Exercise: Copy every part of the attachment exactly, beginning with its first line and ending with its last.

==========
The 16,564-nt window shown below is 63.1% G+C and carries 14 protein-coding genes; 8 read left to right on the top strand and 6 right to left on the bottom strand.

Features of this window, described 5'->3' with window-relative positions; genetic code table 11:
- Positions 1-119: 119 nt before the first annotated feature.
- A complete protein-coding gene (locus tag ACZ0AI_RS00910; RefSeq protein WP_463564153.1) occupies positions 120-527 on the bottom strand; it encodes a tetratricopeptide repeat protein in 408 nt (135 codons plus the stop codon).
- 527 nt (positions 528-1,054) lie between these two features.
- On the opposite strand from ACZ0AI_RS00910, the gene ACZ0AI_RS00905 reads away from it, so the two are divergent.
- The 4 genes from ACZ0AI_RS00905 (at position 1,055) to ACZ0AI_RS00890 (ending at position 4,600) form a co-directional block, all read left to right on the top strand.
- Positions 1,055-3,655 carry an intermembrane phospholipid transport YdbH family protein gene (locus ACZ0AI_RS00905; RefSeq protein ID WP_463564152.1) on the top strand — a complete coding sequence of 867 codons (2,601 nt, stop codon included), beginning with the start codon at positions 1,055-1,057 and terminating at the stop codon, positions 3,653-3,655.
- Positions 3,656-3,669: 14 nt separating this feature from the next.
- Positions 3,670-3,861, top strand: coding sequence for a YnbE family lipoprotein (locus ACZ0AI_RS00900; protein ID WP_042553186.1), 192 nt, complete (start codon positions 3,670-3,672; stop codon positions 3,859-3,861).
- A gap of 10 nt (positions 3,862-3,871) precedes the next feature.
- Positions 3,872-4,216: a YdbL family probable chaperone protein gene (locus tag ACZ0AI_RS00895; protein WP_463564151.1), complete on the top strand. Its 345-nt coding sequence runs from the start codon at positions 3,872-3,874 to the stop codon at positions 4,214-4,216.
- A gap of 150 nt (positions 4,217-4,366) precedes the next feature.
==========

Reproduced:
The 16,564-nt window shown below is 63.1% G+C and carries 14 protein-coding genes; 8 read left to right on the top strand and 6 right to left on the bottom strand.

Features of this window, described 5'->3' with window-relative positions; genetic code table 11:
- Positions 1-119: 119 nt before the first annotated feature.
- A complete protein-coding gene (locus tag ACZ0AI_RS00910; RefSeq protein WP_463564153.1) occupies positions 120-527 on the bottom strand; it encodes a tetratricopeptide repeat protein in 408 nt (135 codons plus the stop codon).
- 527 nt (positions 528-1,054) lie between these two features.
- On the opposite strand from ACZ0AI_RS00910, the gene ACZ0AI_RS00905 reads away from it, so the two are divergent.
- The 4 genes from ACZ0AI_RS00905 (at position 1,055) to ACZ0AI_RS00890 (ending at position 4,600) form a co-directional block, all read left to right on the top strand.
- Positions 1,055-3,655 carry an intermembrane phospholipid transport YdbH family protein gene (locus ACZ0AI_RS00905; RefSeq protein ID WP_463564152.1) on the top strand — a complete coding sequence of 867 codons (2,601 nt, stop codon included), beginning with the start codon at positions 1,055-1,057 and terminating at the stop codon, positions 3,653-3,655.
- Positions 3,656-3,669: 14 nt separating this feature from the next.
- Positions 3,670-3,861, top strand: coding sequence for a YnbE family lipoprotein (locus ACZ0AI_RS00900; protein ID WP_042553186.1), 192 nt, complete (start codon positions 3,670-3,672; stop codon positions 3,859-3,861).
- A gap of 10 nt (positions 3,862-3,871) precedes the next feature.
- Positions 3,872-4,216: a YdbL family probable chaperone protein gene (locus tag ACZ0AI_RS00895; protein WP_463564151.1), complete on the top strand. Its 345-nt coding sequence runs from the start codon at positions 3,872-3,874 to the stop codon at positions 4,214-4,216.
- A gap of 150 nt (positions 4,217-4,366) precedes the next feature.